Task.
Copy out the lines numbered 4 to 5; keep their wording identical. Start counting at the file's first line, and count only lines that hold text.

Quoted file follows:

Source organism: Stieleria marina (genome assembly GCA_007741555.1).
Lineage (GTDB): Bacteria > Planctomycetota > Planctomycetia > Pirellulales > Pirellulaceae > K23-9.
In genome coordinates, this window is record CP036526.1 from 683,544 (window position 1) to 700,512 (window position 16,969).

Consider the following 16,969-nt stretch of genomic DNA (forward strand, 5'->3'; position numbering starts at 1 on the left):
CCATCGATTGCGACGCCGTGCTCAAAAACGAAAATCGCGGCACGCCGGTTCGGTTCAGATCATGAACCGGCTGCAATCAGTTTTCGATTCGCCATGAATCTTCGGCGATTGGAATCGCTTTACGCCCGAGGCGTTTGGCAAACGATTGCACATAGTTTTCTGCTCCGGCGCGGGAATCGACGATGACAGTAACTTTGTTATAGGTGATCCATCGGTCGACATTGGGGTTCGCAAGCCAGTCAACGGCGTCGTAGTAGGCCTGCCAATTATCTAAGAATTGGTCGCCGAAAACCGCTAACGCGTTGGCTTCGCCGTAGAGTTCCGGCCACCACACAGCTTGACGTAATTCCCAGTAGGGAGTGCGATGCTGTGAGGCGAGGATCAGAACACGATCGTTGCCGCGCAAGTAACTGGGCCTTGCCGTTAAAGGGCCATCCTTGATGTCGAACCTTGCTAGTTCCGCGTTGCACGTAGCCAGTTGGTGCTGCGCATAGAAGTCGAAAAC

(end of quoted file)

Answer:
Consider the following 16,969-nt stretch of genomic DNA (forward strand, 5'->3'; position numbering starts at 1 on the left):
CCATCGATTGCGACGCCGTGCTCAAAAACGAAAATCGCGGCACGCCGGTTCGGTTCAGATCATGAACCGGCTGCAATCAGTTTTCGATTCGCCATGAATCTTCGGCGATTGGAATCGCTTTACGCCCGAGGCGTTTGGCAAACGATTGCACATAGTTTTCTGCTCCGGCGCGGGAATCGACGATGACAGTAACTTTGTTATAGGTGATCCATCGGTCGACATTGGGGTTCGCAAGCCAGTCAACGGCGTCGTAGTAGGCCTGCCAATTATCTAAGAATTGGTCGCCGAAAACCGCTAACGCGTTGGCTTCGCCGTAGAGTTCCGGCCACCACACAGCTTGACGTAATTCCCAGTAGGGAGTGCGATGCTGTGAGGCGAGGATCAGAACACGATCGTTGCCGCGCAAGTAACTGGGCCTTGCCGTTAAAGGGCCATCCTTGATGTCGAACCTTGCTAGTTCCGCGTTGCACGTAGCCAGTTGGTGCTGCGCATAGAAGTCGAAAAC